TAMPA — The eyes of about 30 youths open wide as the giant man towers before them.
With a booming, deep voice, 6-foot-4, 275-pound Thaddeus Bullard tells the kids assembled at the Rey Park Recreation Center a bit about himself — how he was a high school All-America football player, how he played at the University of Florida.
Then he drops the bomb — telling them he's now a WWE wrestler, which makes the kids jump out of their chairs in unison.
Bullard wrestles under the name Titus O'Neil and is part of the WWE's online show for rookies, NXT Redemption. The Tampa resident played for the Tampa Bay Storm of the Arena Football League and has been a high school assistant coach at Jesuit and Chamberlain.
Since his football career, he has become an international figure through the WWE.
Bullard has traveled to Europe and Mexico and has 34,000 followers on Twitter. But only now does his profile allow him an opportunity to give back.
On this day, he's giving away WWE T-shirts and toys to the kids in this West Tampa neighborhood. Over the next few days, Bullard participated in a holiday toy giveaway with his church, Revealing Truth Ministries, giving away toys — including Xbox 360s and bicycles — to about 450 neighborhood kids.
He also will participate in the Tampa Gator Club's "Elves for the Elderly" program, in which he visits area nursing homes and gives away basic home items such as T-shirts, socks, books and magazines.
"I feel like I was placed on this earth to do great things," Bullard said. "A lot of people are placed on this earth to do great things. Whether they choose to do it as a serious calling or not, it's all up to them. I know I've been blessed by a lot of things, so it's my obligation to give back as best as I can."
Bullard didn't come into the world under the best of circumstances. His mother was raped at age 12. That's how Bullard was conceived.
"My pride and joy," Daria Bullard, 47, describes her oldest of four sons.
"He didn't come into this world under the best of circumstances, but he turned out to be a blessing."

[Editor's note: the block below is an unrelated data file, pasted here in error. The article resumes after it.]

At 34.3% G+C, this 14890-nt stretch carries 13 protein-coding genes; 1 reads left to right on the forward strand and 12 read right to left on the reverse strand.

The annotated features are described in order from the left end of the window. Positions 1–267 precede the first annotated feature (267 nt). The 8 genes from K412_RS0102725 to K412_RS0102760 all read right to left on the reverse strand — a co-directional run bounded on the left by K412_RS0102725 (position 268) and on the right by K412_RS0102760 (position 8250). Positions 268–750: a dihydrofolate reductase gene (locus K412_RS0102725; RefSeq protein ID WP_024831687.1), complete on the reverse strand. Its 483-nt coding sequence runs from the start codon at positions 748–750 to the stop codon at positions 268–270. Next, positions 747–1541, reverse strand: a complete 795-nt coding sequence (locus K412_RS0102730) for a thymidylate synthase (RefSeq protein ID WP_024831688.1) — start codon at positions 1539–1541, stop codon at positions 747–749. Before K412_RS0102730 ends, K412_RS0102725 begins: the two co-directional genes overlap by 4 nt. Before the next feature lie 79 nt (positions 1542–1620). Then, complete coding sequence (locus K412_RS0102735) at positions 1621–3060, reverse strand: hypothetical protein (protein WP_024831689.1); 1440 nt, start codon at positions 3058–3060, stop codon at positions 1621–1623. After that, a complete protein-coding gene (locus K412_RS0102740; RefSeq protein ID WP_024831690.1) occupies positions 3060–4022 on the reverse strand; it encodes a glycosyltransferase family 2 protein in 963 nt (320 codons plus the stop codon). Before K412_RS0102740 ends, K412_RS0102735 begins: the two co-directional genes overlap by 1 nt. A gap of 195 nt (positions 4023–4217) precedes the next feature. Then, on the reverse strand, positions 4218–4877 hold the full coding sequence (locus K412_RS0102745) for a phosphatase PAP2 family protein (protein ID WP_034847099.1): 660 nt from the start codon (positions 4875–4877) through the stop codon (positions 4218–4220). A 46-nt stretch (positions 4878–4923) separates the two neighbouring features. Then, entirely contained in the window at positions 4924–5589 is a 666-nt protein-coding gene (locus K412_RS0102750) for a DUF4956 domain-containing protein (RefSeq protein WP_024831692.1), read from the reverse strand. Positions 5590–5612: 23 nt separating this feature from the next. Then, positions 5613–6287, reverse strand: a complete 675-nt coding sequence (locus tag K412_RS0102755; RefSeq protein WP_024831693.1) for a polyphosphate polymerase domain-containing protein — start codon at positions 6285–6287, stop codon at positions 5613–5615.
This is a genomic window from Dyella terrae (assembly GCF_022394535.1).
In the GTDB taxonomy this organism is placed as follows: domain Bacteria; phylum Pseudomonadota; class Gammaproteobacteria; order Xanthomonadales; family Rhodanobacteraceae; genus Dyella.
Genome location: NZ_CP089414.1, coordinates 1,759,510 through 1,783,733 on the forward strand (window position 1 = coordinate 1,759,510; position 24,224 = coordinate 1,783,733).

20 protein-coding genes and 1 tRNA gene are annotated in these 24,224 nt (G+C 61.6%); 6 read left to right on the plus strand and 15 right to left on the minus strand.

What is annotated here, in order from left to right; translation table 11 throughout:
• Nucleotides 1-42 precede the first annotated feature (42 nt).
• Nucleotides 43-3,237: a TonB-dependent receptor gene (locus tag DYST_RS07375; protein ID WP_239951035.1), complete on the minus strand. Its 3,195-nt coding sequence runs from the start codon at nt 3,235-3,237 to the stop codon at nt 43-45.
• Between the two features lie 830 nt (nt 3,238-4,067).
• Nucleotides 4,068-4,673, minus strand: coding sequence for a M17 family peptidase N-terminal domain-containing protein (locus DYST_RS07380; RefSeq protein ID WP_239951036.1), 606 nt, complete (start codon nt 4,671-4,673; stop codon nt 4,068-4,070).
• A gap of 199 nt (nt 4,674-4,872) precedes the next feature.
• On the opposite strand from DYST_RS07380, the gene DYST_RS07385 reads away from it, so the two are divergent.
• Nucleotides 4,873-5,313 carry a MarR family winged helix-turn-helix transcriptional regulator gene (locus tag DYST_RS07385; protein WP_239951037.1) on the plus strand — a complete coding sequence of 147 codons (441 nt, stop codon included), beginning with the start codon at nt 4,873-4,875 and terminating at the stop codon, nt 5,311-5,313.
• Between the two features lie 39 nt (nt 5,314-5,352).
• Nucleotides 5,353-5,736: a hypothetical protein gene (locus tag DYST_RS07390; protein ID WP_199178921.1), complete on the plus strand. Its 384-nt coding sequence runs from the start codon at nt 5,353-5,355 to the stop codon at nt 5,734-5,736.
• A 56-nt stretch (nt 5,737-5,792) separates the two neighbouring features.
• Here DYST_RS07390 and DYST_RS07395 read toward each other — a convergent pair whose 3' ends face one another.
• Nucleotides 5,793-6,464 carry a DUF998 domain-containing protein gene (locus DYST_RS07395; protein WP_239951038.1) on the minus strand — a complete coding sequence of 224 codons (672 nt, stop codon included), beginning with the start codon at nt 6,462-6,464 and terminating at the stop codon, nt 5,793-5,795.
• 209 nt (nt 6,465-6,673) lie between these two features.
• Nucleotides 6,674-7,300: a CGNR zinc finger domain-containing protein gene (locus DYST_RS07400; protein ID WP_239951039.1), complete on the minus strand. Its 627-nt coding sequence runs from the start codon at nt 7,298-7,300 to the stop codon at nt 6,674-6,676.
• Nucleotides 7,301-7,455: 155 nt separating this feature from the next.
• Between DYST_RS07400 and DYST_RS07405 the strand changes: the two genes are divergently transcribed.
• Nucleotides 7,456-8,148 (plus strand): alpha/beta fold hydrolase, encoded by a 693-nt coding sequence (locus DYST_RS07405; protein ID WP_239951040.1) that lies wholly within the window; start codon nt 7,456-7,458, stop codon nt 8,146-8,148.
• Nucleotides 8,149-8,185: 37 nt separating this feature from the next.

Raised by a single mother in Boynton Beach, Bullard grew up with little. He often got into trouble at school, so much so his mother sent him more than six hours away to the Florida Sheriffs Boys Ranch in Live Oak.
"I was supposed to be there six months," Bullard said. "I stayed there five years. It was the best thing to happen to me."
While playing at Suwannee High, Bullard emerged as one of the top defensive line recruits in the nation. He chose Florida over Florida State, Ohio State and Tennessee.
At Florida, Bullard played 44 games and was student body president in 2000. He went on to play in the Arena League for four seasons, including one with the Storm in 2006.
He enjoyed coaching high school and youth football — especially the impact he believed he could have on young players. But with two sons, T.J. and Titus, now 7 and 5, respectively, he needed a career change.
In 2009, he landed on the doorstep of the South Tampa gym of Steve Keirn, a former wrestler, longtime wrestling instructor and head of Florida Championship Wrestling, the WWE's developmental organization.
Bullard, 34, believed adjusting to wrestling would be easy. Both he and Keirn agreed it wasn't.
While some attributes he learned on the gridiron — taking a physical pounding and playing through pain — helped, it was a marked difference from football.
"You get a lot of guys who think they can come in and become a wrestler," Keirn said. "With Thaddeus, you could tell he was athletic right away. The first thing I remember was just the size of his hands. He had the athleticism, but there was no connection to wrestling. His body was the only tool he brought to the ring."
But what Bullard did bring, Keirn said, was a unique competitive fire. Bullard said Keirn has been like a father figure, someone who has been able to bring out the best in him physically.
"He was humble about it," said Keirn, who grew up in Tampa and attended Robinson High. "A lot of people misunderstand the industry. They think you have to come in here with arrogance. If you do that, you can get chewed up and spit out real fast. I think a lot of it is where he came from. He treats everyone with respect, which is important in this business."
Keirn can't guarantee how successful Bullard's wrestling career will be, but he said Bullard has the attributes to go far.
For now, he wrestles in front of arenas packed with tens of thousands of fans.
"I think all the other stuff I've been through in life has prepared me to deal with this better," Bullard said. "That's really my approach to life. I have a mentality where I won't quit. There are no excuses."